Shallow Millennials are having plastic surgery to create DIMPLES that they think make them look cute

Monday, July 31, 2017 by

Millennials (or Gen Y) are obsessed with beauty. Despite the generation’s relatively lower average student income, their devotion to purchasing high-priced beauty products is striking.

Gen Y shoppers spend about 25 percent more on body scrubs, shampoos, conditioners, styling gels or mousses, and suntan products than the average American shopper. Furthermore, 75 percent of Millennials spend money on makeup because it makes them feel good. But if you thought buying expensive chemical-laden creams and lotions or stick-on freckles is insane, be prepared to be shocked by the latest beauty craze trending in the United States. It’s called dimpleplasty.

Celebrities such as Harry Styles, Ariana Grande, and Cheryl Tweedy are adored for the small natural holes in their cheeks. Dimples are attractive and cute, there is no denying that. But having them artificially created through temporary plastic surgery to look more like their celebrity crushes is a drastic step to take.

Surgery to make you look cute for a few months —  how crazy is that?

Though they look incredibly cute, natural dimples are considered a genetic defect caused by shortened facial muscles. Speaking to Allure, Darren Smith, a New York City-based plastic surgeon, explained that some people are born with a tight connection between the facial muscles and skin, which causes dimples.

In less than half an hour a plastic surgeon can create holes in your cheeks that will allow you to look like your favorite superstar. Wright Jones, a plastic surgeon and owner of Muse Plastic Surgery in Atlanta, explained that the main reason dimpleplasty is so popular among shallow Millennials is that there is little downtime, an enhancement of facial aesthetics, and a lack of need for general anesthesia.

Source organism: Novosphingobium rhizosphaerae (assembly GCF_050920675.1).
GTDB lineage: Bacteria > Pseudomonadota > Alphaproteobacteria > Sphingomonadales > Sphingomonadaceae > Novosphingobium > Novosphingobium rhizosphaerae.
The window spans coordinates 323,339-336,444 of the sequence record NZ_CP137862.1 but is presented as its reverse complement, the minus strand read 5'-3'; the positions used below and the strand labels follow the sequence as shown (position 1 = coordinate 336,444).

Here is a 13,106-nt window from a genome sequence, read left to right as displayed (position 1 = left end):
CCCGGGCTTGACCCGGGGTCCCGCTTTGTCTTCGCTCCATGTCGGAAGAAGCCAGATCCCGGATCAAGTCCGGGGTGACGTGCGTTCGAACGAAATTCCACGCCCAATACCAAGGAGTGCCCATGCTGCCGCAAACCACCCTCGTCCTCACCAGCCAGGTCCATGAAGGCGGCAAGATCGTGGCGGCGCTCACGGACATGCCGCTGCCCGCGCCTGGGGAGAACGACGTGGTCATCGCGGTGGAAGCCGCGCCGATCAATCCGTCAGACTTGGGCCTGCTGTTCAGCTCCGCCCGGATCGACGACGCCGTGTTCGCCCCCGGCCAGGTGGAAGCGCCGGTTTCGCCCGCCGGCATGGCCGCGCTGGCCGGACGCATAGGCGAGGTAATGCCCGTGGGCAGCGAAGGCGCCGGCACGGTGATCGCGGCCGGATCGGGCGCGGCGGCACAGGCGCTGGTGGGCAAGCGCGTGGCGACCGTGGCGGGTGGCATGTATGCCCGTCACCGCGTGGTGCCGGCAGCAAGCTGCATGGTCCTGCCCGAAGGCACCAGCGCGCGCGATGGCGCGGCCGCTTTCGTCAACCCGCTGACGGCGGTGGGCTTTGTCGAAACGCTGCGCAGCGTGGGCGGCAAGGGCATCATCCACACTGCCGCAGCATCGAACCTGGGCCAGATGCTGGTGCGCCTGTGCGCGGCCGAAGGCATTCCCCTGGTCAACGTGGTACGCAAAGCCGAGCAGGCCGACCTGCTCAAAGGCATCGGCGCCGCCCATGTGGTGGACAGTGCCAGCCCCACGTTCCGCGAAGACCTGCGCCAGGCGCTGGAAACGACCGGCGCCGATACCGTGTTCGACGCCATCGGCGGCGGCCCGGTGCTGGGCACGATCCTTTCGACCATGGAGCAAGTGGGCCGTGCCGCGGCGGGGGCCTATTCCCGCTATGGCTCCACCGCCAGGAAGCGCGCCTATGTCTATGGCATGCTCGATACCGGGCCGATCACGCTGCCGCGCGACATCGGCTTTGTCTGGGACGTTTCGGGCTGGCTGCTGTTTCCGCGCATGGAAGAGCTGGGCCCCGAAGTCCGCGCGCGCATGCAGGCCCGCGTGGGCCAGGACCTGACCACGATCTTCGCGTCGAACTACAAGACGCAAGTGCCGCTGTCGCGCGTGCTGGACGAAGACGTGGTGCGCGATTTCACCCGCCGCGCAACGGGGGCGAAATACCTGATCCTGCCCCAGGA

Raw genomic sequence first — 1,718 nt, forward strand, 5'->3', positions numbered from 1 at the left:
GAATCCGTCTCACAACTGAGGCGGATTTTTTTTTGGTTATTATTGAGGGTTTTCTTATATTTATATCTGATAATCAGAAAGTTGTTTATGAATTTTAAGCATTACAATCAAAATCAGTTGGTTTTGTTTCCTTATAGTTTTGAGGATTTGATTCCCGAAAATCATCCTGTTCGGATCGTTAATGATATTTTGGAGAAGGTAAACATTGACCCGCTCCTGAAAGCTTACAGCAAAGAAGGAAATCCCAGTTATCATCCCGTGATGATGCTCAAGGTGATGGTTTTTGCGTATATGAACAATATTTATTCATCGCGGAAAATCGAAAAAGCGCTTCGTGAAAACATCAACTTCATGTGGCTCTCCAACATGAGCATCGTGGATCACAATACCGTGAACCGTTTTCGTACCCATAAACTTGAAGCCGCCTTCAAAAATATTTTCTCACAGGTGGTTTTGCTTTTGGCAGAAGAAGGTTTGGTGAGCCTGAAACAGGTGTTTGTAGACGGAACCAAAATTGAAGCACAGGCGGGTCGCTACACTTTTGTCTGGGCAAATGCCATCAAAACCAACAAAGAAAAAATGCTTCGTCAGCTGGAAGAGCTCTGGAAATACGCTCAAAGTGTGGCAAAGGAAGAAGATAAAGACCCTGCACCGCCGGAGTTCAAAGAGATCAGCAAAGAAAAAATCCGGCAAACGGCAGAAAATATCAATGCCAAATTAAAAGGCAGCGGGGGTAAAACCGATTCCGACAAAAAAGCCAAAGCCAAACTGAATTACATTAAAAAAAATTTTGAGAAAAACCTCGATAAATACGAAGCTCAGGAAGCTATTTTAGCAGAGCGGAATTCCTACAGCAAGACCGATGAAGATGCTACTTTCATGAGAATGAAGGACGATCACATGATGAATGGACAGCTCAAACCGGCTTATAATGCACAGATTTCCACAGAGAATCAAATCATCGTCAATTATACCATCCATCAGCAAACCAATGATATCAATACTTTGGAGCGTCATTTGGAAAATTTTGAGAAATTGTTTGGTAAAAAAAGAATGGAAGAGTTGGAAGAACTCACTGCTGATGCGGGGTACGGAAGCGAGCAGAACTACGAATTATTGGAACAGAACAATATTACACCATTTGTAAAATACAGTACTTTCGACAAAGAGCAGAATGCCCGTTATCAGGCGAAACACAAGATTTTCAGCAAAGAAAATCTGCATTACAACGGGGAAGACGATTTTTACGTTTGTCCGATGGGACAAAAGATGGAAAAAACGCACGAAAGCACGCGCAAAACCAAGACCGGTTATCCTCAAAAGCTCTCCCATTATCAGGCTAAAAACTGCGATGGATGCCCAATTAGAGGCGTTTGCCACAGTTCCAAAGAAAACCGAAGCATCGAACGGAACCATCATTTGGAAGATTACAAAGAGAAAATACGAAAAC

Just before the procedure, a surgeon will mark the location of the dimples on the patient’s face. After the approval, the surgeon will make a small incision beneath the marks to create a slight defect. Using absorbable sutures, the cheek muscle is then stitched to the overlying skin. Once the internal scar heals, a dimple effect will be created when the patient smiles.

In the past few years, requests for this procedure among Millennials have tripled. The procedure costs between $800 and $2,500 and can cause temporary swelling and soreness. As if undergoing surgery to increase your cuteness isn’t ridiculous enough, the dimple effect only lasts for a month or two.

Though the procedure is on the rise among Millennials in the U.S., other beauty obsessed people — such as the 44-year-old U.K.-based beauty blogger AJ Weir —  have also jumped on this ridiculous beauty craze. Though friends and family told her she was “bonkers,” the woman spent $1700 to cut chunks from the inside of her cheeks because she was desperate to match the smile of her 11-year-old son, reported the Daily Mail Online. Furthermore, Weir explained that she wanted dimples for a long time as she watched her friends with dimples get their way because of the endearing facial features.

“For a long time, I wanted dimples. If somebody has dimples, I will try to stick my finger in their face. It’s really weird, but I just love them. I see them as a sign of being cute,” she said.

Have we turned into a nation of shallow, crazy people that prioritize looks above anything else? Is taking selfies and posting them on Instagram that important to Millennials and beauty-obsessed people? It does look like it since they are spending hundreds of dollars to create cute dimples that only last for a few months.

Instead of sinking all your dollars into these temporary beauty enhancements, invest in real beauty. Eat healthy foods and rejuvenate your skin with the power of organic facial creams and lotions to look your best every day.

Sources include:

DailyMail.co.uk

NewYou.com

Allure.com


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